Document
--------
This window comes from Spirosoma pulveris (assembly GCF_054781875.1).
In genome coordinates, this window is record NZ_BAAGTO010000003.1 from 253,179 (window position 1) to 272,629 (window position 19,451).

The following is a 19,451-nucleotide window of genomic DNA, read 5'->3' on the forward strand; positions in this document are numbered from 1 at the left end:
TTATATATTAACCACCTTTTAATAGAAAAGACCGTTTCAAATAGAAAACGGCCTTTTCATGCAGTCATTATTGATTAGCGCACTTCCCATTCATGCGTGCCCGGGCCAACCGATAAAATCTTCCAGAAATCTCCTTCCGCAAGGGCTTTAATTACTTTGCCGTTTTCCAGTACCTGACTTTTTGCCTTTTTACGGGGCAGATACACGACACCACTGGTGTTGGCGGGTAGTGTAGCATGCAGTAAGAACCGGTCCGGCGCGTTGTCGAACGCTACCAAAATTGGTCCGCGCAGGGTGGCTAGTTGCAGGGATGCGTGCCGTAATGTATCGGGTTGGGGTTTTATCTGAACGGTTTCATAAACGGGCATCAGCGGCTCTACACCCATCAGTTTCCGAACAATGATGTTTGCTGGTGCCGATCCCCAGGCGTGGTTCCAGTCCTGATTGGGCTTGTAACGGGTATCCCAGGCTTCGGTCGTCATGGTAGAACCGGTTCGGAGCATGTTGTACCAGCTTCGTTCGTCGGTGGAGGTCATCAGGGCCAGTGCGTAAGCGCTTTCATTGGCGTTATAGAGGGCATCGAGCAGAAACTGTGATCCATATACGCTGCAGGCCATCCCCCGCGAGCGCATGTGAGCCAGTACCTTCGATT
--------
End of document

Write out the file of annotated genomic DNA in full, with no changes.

This window comes from Spirosoma pulveris (assembly GCF_054781875.1).
In genome coordinates, this window is record NZ_BAAGTO010000003.1 from 253,179 (window position 1) to 272,629 (window position 19,451).

The following is a 19,451-nucleotide window of genomic DNA, read 5'->3' on the forward strand; positions in this document are numbered from 1 at the left end:
TTATATATTAACCACCTTTTAATAGAAAAGACCGTTTCAAATAGAAAACGGCCTTTTCATGCAGTCATTATTGATTAGCGCACTTCCCATTCATGCGTGCCCGGGCCAACCGATAAAATCTTCCAGAAATCTCCTTCCGCAAGGGCTTTAATTACTTTGCCGTTTTCCAGTACCTGACTTTTTGCCTTTTTACGGGGCAGATACACGACACCACTGGTGTTGGCGGGTAGTGTAGCATGCAGTAAGAACCGGTCCGGCGCGTTGTCGAACGCTACCAAAATTGGTCCGCGCAGGGTGGCTAGTTGCAGGGATGCGTGCCGTAATGTATCGGGTTGGGGTTTTATCTGAACGGTTTCATAAACGGGCATCAGCGGCTCTACACCCATCAGTTTCCGAACAATGATGTTTGCTGGTGCCGATCCCCAGGCGTGGTTCCAGTCCTGATTGGGCTTGTAACGGGTATCCCAGGCTTCGGTCGTCATGGTAGAACCGGTTCGGAGCATGTTGTACCAGCTTCGTTCGTCGGTGGAGGTCATCAGGGCCAGTGCGTAAGCGCTTTCATTGGCGTTATAGAGGGCATCGAGCAGAAACTGTGATCCATATACGCTGCAGGCCATCCCCCGCGAGCGCATGTGAGCCAGTACCTTCGATT